248 - Subglacial character of the Aurora Basin, East Antarctica, from novel seismic waveform modelling
Kelly, I and Reading, AM and Staal, T and Walters, SJ and Turner, RJ, 248 - Subglacial character of the Aurora Basin, East Antarctica, from novel seismic waveform modelling, American Geophysical Union (AGU) Fall Meeting, 1-17 December 2020, Online (2020) [Conference Extract]
The Aurora Basin in Wilkes Land, East Antarctica, is a critical sector in estimations of future sea level contributions from the continental ice sheet. The region is mostly grounded below sea-level and drains through the most rapidly thinning glacier in East Antarctica, the Totten Glacier, with evidence for potential deep sub-shelf intrusions of modified Circumpolar Deep Water and future retreat highly sensitive to the bedrock topography close to the present grounding line. Whilst remote sensing techniques have extensively chartered the region, the nature of the subglacial ice – bedrock interface, which acts as a key control on ice sheet dynamics and evolution, remains poorly understood. Seismological techniques have proven their capability to interpret sub-surface structures underneath the ice sheet, and passive methods utilising teleseismic signals and ambient noise afford the possibility for remote site coverage at a sufficient spatial resolution without the requirement of active sources.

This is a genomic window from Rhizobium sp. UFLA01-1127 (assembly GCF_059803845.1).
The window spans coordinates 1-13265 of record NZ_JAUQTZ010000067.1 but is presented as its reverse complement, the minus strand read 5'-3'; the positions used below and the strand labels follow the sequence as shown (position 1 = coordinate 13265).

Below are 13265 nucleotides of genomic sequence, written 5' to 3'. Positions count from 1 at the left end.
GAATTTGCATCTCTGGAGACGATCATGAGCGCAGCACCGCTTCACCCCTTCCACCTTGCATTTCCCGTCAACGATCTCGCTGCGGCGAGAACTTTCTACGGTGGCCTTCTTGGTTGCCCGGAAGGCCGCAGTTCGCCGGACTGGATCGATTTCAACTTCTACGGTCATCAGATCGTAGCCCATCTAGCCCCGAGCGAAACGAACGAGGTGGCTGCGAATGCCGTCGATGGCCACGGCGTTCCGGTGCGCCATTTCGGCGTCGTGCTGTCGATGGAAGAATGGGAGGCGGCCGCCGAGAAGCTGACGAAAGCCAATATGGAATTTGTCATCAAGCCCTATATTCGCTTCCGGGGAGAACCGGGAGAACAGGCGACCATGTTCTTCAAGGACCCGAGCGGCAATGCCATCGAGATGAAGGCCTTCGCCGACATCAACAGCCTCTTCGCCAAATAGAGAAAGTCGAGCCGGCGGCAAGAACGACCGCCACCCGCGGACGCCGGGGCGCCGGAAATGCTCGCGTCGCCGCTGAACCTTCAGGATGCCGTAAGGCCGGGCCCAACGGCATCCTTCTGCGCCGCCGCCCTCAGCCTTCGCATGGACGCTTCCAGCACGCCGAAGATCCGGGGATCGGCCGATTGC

This research aims to map comprehensively the basal environment of key areas within the Aurora Basin, with particular focus on the sedimentary distribution and thermal state at the ice – bedrock transition zone, in order to identify subglacial localities capable of promoting rapid ice sheet degradation and inform future seismic instrumentation deployment within the sector. We review the current state of geophysical knowledge regarding the Aurora Basin through the compilation and analysis of existing observational data, alongside the application of newly developed computational techniques in seismic waveform modelling to infer subglacial characteristics that could be indicative of future ice sheet collapse. Other factors influencing the basal system such as subglacial hydrology and coupled ice-ocean interactions will also be considered as we steadily improve our understanding of the ice sheet - bedrock interface across the region.